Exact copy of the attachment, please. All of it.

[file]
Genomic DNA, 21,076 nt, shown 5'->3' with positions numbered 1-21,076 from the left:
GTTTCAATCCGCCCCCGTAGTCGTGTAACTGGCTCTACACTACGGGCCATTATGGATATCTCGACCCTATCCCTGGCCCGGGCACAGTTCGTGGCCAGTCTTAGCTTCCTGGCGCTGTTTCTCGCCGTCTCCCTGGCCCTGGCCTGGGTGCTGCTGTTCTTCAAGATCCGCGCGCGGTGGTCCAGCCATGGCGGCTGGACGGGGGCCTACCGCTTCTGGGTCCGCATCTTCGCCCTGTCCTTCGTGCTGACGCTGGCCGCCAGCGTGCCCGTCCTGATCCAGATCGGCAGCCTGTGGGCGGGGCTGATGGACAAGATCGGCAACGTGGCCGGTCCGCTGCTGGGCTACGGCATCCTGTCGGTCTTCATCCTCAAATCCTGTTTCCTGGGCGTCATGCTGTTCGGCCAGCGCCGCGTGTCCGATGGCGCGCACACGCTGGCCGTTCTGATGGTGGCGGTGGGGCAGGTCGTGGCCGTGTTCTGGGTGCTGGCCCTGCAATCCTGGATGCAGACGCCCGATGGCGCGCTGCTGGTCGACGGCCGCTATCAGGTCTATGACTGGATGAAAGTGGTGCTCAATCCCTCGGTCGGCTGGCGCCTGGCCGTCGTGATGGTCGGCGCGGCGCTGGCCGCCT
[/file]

Genomic DNA, 21,076 nt, shown 5'->3' with positions numbered 1-21,076 from the left:
GTTTCAATCCGCCCCCGTAGTCGTGTAACTGGCTCTACACTACGGGCCATTATGGATATCTCGACCCTATCCCTGGCCCGGGCACAGTTCGTGGCCAGTCTTAGCTTCCTGGCGCTGTTTCTCGCCGTCTCCCTGGCCCTGGCCTGGGTGCTGCTGTTCTTCAAGATCCGCGCGCGGTGGTCCAGCCATGGCGGCTGGACGGGGGCCTACCGCTTCTGGGTCCGCATCTTCGCCCTGTCCTTCGTGCTGACGCTGGCCGCCAGCGTGCCCGTCCTGATCCAGATCGGCAGCCTGTGGGCGGGGCTGATGGACAAGATCGGCAACGTGGCCGGTCCGCTGCTGGGCTACGGCATCCTGTCGGTCTTCATCCTCAAATCCTGTTTCCTGGGCGTCATGCTGTTCGGCCAGCGCCGCGTGTCCGATGGCGCGCACACGCTGGCCGTTCTGATGGTGGCGGTGGGGCAGGTCGTGGCCGTGTTCTGGGTGCTGGCCCTGCAATCCTGGATGCAGACGCCCGATGGCGCGCTGCTGGTCGACGGCCGCTATCAGGTCTATGACTGGATGAAAGTGGTGCTCAATCCCTCGGTCGGCTGGCGCCTGGCCGTCGTGATGGTCGGCGCGGCGCTGGCCGCCT